When do you put a da-(preposition) phrase in an (independent?) clause preceeding a dependent clause? The website I’ve attached made it seem as if you put one of the phrases before every instance of a dependent clause-“dass” but I’ve seen many counterexamples. Is it when the main verb of the independent clause collocates with a preposition, that you use the “da-“ form?

More generally (and more importantly), what are the rules for “da-“ clauses?

Examples: Wir denken oft daran, nach Deutschland zu reisen. Ich glaube, dass die Umgebung es vielleicht merkt, bevor die Person es selbst einsieht.

Website: https://courses.dcs.wisc.edu/wp/readinggerman/category/12-da-compounds/

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    Where is the connection between "da-"-word and "dass"?
    – IQV
    Commented Feb 18, 2019 at 7:31

2 Answers 2


The thing to remember about da- and subclauses is that German does not have a construction that is well-established in English: it cannot have a clause governed by a preposition. The unremarkable sentence

I often think of what she said.

cannot be recreated in German. Our prepositions takes nouns or substituting pronouns - never verbs.

The closest possible equivalent is a relative clause, and relative clauses have to refer back to something. This is where the da- comes in. Its two functions are (1) to provide something that that preposition can govern: "daran" == "an das". (2) to mark what it is that the relative clause refers back to: "daran, was" == "an das, was". Hence,

Ich denke oft daran, was sie sagte.

As often, once you actually parse how this construction works you start to realize that it's remarkably unintuitive compared with the streamlined English version. But that's the way the language developed up to now. In this particular corner, even native speakers will admit that English simply has the better solution and that's that.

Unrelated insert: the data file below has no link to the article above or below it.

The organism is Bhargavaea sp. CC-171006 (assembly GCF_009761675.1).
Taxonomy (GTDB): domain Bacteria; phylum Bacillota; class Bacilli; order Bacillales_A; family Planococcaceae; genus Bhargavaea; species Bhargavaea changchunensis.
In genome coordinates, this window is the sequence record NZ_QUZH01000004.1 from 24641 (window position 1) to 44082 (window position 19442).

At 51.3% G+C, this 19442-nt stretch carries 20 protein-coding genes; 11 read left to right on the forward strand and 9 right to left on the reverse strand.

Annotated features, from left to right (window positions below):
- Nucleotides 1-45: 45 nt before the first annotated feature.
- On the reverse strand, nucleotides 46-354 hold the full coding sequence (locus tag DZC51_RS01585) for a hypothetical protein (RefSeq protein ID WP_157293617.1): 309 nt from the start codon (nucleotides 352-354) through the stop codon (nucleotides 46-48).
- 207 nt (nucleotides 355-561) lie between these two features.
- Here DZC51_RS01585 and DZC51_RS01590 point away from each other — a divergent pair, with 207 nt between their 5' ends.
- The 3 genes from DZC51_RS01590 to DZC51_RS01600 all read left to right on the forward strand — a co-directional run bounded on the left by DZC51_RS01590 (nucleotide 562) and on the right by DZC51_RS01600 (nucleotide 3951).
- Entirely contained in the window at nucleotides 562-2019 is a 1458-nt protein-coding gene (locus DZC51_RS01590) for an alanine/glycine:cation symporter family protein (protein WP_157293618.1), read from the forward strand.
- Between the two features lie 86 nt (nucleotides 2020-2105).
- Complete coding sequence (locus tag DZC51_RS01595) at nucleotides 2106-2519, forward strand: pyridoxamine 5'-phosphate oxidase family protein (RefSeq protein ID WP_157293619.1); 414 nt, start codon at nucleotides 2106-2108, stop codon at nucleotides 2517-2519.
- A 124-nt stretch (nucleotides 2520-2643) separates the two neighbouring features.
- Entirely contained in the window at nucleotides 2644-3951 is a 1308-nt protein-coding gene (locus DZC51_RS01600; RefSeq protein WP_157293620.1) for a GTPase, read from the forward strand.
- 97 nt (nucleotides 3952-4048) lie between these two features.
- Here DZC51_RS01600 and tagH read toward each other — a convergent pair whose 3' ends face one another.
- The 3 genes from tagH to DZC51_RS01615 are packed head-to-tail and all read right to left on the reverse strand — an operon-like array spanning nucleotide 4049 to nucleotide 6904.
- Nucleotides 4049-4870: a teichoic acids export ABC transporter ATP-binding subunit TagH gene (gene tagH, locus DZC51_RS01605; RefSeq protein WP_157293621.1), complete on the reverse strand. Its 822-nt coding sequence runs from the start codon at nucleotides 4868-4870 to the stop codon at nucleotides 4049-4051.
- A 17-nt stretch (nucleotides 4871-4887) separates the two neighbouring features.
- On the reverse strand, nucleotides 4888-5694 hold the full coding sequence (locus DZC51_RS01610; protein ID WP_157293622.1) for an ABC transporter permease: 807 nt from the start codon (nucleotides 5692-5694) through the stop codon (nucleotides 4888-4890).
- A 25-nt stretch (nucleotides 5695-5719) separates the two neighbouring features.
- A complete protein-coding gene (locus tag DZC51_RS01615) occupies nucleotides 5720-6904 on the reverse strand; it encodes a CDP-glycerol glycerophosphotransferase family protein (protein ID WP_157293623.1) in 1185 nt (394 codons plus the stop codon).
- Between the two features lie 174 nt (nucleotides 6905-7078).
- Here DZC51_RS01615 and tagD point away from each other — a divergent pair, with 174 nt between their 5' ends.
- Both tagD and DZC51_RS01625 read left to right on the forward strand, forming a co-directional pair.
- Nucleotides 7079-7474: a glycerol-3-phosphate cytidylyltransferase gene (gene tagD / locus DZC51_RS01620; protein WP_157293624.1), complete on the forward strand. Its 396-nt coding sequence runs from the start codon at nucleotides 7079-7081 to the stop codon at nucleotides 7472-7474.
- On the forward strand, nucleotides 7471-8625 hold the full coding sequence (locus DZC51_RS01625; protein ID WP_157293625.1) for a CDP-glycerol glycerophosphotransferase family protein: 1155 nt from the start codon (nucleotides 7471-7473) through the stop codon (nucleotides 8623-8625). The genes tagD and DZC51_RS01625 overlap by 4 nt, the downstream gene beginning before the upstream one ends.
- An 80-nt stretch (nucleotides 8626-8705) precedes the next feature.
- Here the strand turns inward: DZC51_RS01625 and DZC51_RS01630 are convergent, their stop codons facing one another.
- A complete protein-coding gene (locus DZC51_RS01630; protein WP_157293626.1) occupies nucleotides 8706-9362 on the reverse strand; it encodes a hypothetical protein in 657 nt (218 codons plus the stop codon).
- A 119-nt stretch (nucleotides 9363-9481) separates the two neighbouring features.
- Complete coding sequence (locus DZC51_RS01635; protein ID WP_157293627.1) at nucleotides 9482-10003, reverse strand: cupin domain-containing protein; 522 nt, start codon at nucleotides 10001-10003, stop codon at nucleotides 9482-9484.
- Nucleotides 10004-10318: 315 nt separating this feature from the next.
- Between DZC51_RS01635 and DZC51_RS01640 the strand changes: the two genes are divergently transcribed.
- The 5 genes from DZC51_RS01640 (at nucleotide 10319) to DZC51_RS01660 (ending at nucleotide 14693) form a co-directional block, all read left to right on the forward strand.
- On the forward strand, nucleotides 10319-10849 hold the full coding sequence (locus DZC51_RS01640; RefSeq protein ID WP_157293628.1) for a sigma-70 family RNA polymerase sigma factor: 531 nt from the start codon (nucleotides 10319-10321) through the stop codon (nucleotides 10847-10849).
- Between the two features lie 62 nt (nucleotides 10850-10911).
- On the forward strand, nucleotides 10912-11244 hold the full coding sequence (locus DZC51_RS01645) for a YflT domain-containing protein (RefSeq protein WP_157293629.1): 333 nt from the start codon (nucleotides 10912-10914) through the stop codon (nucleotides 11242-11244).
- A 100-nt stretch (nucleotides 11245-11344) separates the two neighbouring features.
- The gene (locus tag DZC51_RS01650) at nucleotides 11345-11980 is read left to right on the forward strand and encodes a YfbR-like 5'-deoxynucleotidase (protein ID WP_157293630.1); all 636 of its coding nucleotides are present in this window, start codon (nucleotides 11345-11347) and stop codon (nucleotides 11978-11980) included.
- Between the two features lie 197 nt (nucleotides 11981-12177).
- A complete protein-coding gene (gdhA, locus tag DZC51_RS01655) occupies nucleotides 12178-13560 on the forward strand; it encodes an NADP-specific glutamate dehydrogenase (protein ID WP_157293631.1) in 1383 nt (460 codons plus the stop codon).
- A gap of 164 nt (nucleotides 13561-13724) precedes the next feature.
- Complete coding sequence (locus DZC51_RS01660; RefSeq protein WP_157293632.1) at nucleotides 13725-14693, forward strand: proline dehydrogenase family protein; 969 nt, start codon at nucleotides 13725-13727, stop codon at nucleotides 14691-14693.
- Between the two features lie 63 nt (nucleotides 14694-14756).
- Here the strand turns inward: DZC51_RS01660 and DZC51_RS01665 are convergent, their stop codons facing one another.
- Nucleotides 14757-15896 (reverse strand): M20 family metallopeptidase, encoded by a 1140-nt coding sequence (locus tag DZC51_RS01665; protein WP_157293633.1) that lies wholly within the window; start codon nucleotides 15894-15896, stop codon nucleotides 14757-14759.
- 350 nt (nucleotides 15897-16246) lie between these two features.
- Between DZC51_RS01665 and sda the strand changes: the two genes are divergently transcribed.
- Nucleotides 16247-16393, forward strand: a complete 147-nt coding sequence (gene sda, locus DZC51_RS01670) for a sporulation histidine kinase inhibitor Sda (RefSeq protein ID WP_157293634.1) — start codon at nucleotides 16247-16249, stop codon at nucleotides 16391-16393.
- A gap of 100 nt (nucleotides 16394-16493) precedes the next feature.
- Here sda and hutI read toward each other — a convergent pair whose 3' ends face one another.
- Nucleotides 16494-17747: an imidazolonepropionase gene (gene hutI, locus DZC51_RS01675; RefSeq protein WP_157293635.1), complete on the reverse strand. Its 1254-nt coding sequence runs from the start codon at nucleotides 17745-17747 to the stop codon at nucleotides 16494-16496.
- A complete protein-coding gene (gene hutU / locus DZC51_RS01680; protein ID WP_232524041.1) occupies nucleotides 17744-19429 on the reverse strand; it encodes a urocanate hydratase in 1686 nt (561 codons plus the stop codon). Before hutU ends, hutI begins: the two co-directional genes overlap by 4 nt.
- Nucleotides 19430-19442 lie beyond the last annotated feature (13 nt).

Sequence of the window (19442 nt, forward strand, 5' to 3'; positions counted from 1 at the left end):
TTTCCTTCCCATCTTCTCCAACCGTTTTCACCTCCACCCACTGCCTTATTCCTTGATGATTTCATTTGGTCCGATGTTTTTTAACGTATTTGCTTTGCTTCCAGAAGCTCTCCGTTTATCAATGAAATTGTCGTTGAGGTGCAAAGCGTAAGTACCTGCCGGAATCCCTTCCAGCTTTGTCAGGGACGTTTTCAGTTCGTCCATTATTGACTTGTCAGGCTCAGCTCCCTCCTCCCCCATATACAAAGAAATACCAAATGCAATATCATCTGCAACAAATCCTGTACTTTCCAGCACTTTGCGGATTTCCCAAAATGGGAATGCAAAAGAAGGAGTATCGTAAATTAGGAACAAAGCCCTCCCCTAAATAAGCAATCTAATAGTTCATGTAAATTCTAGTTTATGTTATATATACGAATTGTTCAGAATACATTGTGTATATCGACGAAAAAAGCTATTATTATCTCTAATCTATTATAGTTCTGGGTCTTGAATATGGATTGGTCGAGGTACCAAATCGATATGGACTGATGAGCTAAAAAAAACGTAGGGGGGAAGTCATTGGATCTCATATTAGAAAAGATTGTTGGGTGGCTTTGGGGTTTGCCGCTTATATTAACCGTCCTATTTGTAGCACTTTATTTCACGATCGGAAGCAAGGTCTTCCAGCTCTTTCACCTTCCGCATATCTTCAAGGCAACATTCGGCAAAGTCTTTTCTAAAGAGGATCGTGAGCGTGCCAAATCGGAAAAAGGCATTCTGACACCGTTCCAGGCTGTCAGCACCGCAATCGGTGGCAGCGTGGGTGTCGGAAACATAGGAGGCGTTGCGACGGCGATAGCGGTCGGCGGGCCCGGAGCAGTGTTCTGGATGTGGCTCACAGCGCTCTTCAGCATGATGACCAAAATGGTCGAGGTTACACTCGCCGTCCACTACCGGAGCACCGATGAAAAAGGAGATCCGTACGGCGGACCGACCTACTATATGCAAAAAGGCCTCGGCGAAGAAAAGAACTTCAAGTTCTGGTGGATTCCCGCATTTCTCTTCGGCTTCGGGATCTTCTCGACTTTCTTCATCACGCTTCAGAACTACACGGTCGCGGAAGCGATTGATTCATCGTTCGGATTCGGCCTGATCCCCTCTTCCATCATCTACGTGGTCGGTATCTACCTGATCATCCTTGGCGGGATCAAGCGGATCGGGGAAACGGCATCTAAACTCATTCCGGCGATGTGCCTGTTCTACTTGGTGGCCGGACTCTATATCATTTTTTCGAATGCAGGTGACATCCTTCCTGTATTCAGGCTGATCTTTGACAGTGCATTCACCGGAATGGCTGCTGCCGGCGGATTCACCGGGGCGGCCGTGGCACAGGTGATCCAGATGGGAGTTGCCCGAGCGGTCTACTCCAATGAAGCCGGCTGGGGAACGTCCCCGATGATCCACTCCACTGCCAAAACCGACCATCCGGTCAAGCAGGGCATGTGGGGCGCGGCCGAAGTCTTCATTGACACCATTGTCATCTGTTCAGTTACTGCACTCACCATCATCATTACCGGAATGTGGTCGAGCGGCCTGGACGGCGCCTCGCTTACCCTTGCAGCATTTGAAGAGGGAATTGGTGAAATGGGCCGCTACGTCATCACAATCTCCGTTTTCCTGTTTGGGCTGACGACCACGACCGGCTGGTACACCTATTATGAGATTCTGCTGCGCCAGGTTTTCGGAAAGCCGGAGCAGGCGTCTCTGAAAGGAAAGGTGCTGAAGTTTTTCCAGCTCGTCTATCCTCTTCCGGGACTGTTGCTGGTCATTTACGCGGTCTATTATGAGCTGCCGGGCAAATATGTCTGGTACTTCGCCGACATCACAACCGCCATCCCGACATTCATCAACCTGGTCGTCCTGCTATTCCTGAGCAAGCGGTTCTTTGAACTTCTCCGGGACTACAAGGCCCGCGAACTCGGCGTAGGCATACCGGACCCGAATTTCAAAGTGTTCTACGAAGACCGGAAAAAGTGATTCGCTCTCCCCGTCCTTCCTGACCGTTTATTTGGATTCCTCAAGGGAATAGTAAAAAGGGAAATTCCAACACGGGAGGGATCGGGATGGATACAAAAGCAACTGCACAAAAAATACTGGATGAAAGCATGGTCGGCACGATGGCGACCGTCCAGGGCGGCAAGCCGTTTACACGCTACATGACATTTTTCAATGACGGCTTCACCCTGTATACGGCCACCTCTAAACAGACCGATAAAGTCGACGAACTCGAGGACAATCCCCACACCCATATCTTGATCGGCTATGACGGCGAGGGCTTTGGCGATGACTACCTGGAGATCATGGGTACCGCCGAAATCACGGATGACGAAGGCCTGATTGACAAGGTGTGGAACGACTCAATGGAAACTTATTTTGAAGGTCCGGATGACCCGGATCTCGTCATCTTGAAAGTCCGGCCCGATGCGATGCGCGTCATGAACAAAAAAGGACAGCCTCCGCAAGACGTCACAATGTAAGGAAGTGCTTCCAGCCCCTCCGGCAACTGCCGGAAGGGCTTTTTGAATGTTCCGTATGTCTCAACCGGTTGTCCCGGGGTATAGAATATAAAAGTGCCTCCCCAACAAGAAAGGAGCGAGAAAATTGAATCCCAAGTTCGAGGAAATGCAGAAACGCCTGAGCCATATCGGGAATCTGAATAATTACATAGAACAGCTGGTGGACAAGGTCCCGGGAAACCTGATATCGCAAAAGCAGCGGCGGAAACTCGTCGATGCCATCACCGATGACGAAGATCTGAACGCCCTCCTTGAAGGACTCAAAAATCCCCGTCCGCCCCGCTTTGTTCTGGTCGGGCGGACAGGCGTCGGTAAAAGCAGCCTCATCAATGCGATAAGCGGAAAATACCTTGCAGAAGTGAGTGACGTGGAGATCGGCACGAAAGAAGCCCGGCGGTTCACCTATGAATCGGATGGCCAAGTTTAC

(Surprisingly, I can detect no hint of this changing any time soon either. Modern German in general is undergoing great changes, almost always in the direction of resembling English more closely, but apparently not in this corner.)

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    I think the reason is the very different word order approach in German and English. German word order is all about nested parantheses while English word order is about listing things in a certain order. For the parantheses idea, you need marker words which open a new paranthese level, and daran and friends certainly are.
    – Janka
    Commented Feb 18, 2019 at 8:42

The hier- and da- adverbs are shortcuts for demonstrative expressions. Some verbs require a prepositional object, some may or may not command one.

Wir denken oft.

We often think.

Wir denken oft an diese Sache.

We often think about that thing.

Wir denken oft daran.

We often think about that.

What you may find odd is the requirement to use that demonstrative expression even if the real object —the object or infinitive clause— follows immediately.

Wir denken oft daran, dass wir nach Deutschland reisen.

Wir denken oft daran, nach Deutschland zu reisen.

We often think about going to Germany.

This requirement arises because German speakers tend to avoid the following expression —at least in writing—, which closely resembles the English one:

Wir denken oft ans Reisen nach Deutschland.

People prefer the infinitive clause even in speech over the English-like construction with a substantivized verb. The reason is the missing opportunity to add further explanations:

Wir denken oft daran, nächsten Sommer nach Deutschland zu reisen.

Wir denken oft ans Reisen nächsten Sommer nach Deutschland.

The latter sentence is broken beyond repair while the former is excellent.

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